Anyone can get started with meditation. Meditation is affordable. A myriad of resources can be accessed through books, audiobooks, and even just searching online. Youtube alone has videos to guide you with meditation. It is an effective method for treating physical and emotional suffering without harmful side effects. As you continue to practice, your skills will improve You will then spend less time worrying about pain and more time enjoying life.
🙏A Simple Guide of Meditation for Beginners
Find a quiet area where you sit or lie down comfortably. There are meditation cushions that you can buy. I just use a cozy body pillow I already have. If lying down, rest your hands on your sides and visualize that they are heavy but relaxed.
Closing your eyes allows you to focus and feel as visual feedback that can distract you from seeing your surroundings limit your other senses to focus and feel.
Make your breathing effortless. simply breathe naturally, in through your nose and out through your mouth in a very relaxed manner.
With eyes closed, focus on your breath: on how the upper body, torso, and chest rises and falls as you breathe slowly, in, and out. Inhale…… Exhale…..
Feel and sense your chest, shoulders, rib cage, and belly. Focus your attention on your breathing without controlling its pace or intensity. Just let it flow. Your body limp and relaxed. Do not allow your mind to wander;
It helps to visualize being in a place that is most relaxing and calming for you. As a tip, I search and look at a specific image of nature that I like. I search this online. Then I visualize myself in the midst of that serene place. Below is an example of an image where I visualize myself in its midst.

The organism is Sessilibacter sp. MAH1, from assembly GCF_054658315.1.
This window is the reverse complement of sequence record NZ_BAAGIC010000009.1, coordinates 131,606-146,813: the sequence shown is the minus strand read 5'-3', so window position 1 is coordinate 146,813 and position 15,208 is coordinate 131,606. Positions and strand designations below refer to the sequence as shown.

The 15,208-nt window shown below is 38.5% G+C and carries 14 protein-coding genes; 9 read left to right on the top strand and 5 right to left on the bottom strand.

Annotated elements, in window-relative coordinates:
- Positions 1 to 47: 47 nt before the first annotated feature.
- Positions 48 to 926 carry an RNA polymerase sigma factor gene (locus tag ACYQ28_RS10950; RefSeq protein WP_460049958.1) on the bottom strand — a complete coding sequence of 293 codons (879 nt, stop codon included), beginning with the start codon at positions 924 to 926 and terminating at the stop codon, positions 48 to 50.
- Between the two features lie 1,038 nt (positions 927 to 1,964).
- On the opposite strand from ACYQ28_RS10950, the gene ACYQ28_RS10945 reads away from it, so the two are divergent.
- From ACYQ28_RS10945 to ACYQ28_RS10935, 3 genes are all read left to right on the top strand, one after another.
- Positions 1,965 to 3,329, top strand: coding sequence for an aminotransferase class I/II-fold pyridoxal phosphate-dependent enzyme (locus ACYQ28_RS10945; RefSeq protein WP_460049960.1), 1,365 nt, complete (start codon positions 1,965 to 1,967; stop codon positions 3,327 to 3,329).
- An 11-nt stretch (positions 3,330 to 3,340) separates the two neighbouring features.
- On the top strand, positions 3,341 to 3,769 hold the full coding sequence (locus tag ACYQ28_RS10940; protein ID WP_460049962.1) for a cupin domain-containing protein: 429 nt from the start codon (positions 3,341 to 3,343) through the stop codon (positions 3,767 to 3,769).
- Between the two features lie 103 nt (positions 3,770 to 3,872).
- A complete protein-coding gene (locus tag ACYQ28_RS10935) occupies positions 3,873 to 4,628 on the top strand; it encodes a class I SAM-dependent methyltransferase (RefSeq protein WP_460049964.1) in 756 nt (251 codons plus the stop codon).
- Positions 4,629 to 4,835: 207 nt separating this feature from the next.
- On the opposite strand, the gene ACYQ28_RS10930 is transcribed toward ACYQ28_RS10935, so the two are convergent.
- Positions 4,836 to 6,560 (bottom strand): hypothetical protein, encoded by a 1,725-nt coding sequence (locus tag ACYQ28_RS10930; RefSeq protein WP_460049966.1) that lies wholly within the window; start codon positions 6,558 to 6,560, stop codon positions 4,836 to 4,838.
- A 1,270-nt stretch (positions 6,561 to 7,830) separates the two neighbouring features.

Practice this meditation for two to three minutes to start, and then try it for longer periods. I seem to have a better and deeper trance when I also listen to meditation music. Try this and it is truly amazing the tranquility you will feel when you allow your body and mind to be free and calm for a few minutes.
Hope this helps!
👉👉👉The Power of Deep Breathing & What You Should Know
Any Questions? Any thoughts you may have about these topics, do get in touch!
About four out of five Americans suffer from back pain at some point in their lives. It can take many forms. Lower back pain, however, is the most common. Fortunately, there are many simple lifestyle changes you can make to avoid an aching back.
Daytime Lifestyle Changes
1. Maintain a healthy body weight. Being overweight strains your back and disrupts your balance. Abdominal fat is especially problematic. Your midsection will usually slim down along with the rest of your body when you lose excess pounds.
2. Exercise regularly. Yoga is a great way to improve your posture and flexibility. It can also strengthen your muscles. Physical activity can help fight inflammation by increasing the flow of blood and nutrients to your spine.
3. Eat more calcium. Strong bones help protect you from osteoporosis. Osteoporosis is a leading cause of back pain, especially for women. Eat your yogurt and leafy green vegetables like spinach or kale.
4. Follow safety guidelines at work. Back injuries are the most common type of workplace injuries. Talk with your employer about job design features that will keep you productive and safe.
5. Practice good posture. Make it a habit to press your lower abdomen against your spine. Keep your shoulders held back and relaxed. Hold your head up.
6. Sit correctly. Try to use an adjustable chair that will give you all the support you need. Prop a pillow against your lower back if needed. Keep your knees a little higher than your hips. Change positions or take a brief walk frequently.
7. Lift safely. Bend down at the knees and lift with your legs to avoid putting the whole load on your back. Carry heavy objects close to your body. Get help if an object is too heavy for you to lift alone.